Originating in post WWII Japan, butoh is a potent and revolutionary dance form. Butoh uses the body brazenly as a battleground to attain personal, social or political transformation. In its early forms, butoh embraced and referenced Western artistic movements; German Expressionism, Dadaism, Surrealism, Existentialism and Fluxus, all of which pervaded the Tokyo underground and the avant-garde arts scene at that time. In fact, the co-founders of butoh, Tatsumi Hijikata and Kazuo Ohno trained in German modern dance, which was integral to the development of German Expressionism. But, eventually they took opposite approaches to their dance making.
Hijikata’s work became known as ankoku butoh (dance of utter darkness); and, he embraced the grotesque and the absurd, exploring themes of sacrifice, struggle and death.
Ohno’s butoh was playful, humorous and filled with light and life. Today’s butoh is influenced by both Hijikata and Ohno and wrestles to balance those contrary approaches. Philosophically, butoh slips between the cracks of definition in order to reveal the fervent beauty of the unique human spirit.
“The materials that constitute our bodies are undoubtedly of this earth and have participated in and experienced the creation process . . . Our body, living here and now, includes the history of the earth.” Michizo Noguchi
Michizo Noguchi, a gymnastics coach and founder of this method in post-WWll Japan, was confronted with a realization that when everything else is gone the body still remains alive and subject to gravity. He used the body as a primary source and tool for developing a new kind of movement practice based in principles of nature, the way matter moves in space and time. The human body is 70% water, the rest is earth materials. Noguchi proposes that natural effort free movement does not fight gravity but embraces it, using its force to assist the movement. A main principle of Noguchi Taiso is movement as a reaction. Instead of making a move intentionally the practitioner creates the conditions for the movement to arise as a natural response.
Noguchi Taiso has been adopted by many butoh, dance and theatre practitioners in Japan especially for its ability to empty the body of various learned, superficial and culturally derived patterns of behavior, making it more transparent, aligning it with the more universal forces that are at play.
“13 Aspects of Butoh”
“13 Aspects of Butoh” is an ongoing research project designed by Julie Becton Gillum in order to discover the essential nature of butoh and how it differs from other dance and theater forms. Gillum has been creating and sharing workshops based on her personal research since 2010. Some of the “Aspects: such as “Space”, “Time” and “Force” are basic to all forms of dance. However some aspects are more specific to butoh and Japanese aesthetics, such as: “Ma,” “Jo-ha-kyu,” “Ghost of Self”, “Dance Like a Child,” “Every Dance is a Prayer,” “Masculine and Feminine.” Many of the “Aspects” began as quotes from my butoh mentors during training sessions. It is these, more obscure body concepts, that we will delve deeply into during our training at Earthdance. Transformation, interior and exterior space, sensation and presence will be at the core of our butoh investigations. I will explain the concepts of “Ma” and “Jo-ha-kyû” to give examples as to how they will be used in the workshop.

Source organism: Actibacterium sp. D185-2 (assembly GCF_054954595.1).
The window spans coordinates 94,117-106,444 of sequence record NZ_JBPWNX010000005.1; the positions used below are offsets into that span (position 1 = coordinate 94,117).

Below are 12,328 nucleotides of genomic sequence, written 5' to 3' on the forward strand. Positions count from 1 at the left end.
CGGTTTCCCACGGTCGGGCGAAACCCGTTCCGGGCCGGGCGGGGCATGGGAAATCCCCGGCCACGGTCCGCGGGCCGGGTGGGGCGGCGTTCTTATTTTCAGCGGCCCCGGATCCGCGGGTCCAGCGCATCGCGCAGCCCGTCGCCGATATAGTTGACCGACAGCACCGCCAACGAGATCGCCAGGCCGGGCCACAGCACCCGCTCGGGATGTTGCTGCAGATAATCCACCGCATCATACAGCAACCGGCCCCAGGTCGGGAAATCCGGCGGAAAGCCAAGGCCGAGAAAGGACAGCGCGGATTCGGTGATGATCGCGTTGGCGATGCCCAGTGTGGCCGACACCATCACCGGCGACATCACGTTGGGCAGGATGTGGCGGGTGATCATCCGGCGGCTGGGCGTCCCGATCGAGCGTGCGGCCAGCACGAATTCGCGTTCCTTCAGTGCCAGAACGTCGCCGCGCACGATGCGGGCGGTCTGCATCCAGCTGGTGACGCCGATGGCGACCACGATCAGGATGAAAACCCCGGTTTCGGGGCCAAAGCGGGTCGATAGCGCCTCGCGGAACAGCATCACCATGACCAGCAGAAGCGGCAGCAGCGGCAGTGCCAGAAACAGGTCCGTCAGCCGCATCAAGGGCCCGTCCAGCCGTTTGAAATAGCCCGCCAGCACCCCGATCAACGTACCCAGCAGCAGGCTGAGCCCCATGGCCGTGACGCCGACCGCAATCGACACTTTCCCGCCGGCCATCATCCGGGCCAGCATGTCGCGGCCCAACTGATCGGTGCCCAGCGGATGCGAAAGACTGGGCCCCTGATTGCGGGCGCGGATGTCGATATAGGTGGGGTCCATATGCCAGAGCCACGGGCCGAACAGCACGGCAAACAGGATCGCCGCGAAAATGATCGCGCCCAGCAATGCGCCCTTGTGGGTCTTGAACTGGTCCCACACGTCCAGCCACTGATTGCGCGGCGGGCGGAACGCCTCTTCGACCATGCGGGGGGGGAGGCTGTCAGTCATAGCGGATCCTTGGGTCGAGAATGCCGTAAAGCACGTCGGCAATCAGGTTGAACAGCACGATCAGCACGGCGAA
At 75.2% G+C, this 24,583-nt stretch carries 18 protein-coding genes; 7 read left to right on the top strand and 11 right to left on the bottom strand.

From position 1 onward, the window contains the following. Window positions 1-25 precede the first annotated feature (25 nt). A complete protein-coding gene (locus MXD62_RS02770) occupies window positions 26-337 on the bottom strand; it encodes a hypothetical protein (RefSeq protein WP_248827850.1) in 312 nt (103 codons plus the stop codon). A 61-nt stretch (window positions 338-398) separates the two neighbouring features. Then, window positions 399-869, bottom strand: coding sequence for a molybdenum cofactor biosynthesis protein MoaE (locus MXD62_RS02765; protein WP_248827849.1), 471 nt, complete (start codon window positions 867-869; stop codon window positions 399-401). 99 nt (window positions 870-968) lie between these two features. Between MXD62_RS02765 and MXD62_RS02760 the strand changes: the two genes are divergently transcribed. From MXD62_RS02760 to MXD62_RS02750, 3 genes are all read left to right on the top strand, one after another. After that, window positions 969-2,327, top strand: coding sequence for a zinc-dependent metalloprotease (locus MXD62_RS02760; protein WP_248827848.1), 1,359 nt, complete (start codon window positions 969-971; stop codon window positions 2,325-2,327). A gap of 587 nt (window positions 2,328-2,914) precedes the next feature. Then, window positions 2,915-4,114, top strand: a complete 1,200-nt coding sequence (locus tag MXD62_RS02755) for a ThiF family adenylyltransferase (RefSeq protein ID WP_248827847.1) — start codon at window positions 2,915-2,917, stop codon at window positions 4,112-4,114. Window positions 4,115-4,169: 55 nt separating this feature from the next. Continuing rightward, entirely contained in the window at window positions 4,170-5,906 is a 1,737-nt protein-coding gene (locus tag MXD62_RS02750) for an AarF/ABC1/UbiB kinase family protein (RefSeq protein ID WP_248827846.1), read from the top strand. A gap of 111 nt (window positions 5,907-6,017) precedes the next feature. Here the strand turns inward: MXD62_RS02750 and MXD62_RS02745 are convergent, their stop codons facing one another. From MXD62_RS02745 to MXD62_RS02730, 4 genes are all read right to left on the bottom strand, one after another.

Guided explorations of concepts such as “ma” and “Jo-ha-kyû” encourage students to examine Japanese aesthetic principles through experience with movement timing, phrasing and forming.
Dancers, actors, martial artists, yoga practitioners and anyone interested in exploring their own personal capacity for movement expression is welcome to join Butoh and Noguchi Taiso Training. This training is appropriate for all levels.
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Gillum’s intention is to introduce Noguchi Taiso as a warm up and perfect companion to butoh; afterwards she will guide lessons selected from “13 Aspects of Butoh”. Dancers, actors, martial artists, yoga practitioners and anyone interested in exploring their own personal capacity for movement expression is welcome to join Butoh and Noguchi Taiso Training. This training is appropriate for all levels.
Noguchi Taiso water body practice feeds and prepares the body, releasing unnecessary tension and creating the conditions for movement to emerge as a natural response for life, dance, performance and sports. The Noguchi Taiso system as well as butoh training help to eliminate socially and culturally derived habits and behaviors, creating a more open and fluid vessel through which natural and free impulses can flow with minimal resistance. The body learns to move using its own weight and to heighten its sensitivity in order to move efficiently from its most relaxed and receptive state. Noguchi and butoh practitioners discover how imagination, thoughts and mental attention can change the quality of the physical form. During the Butoh practice dancers will be guided to develop their own movement through explorations from “13 Aspects of Butoh.”
Arrival, Onsite Check-In, Opening Circle and COVID testing
- Arrival: Participants may arrive starting at 4:00 pm on Thursday, May 11th.
- Onsite Check-In: The welcoming will commence from 4:00pm-7:00pm on Thursday, May 11th, 2023. Please email firstname.lastname@example.org if you think you cannot make it during the check-in times.
- Opening Circle: Friday, May 12th at 10 am. All participants are asked to attend
- COVID Testing: Please make sure that you have tested for COVID on the day of arrival. If needed, participants may purchase tests from Earthdance for $10 each.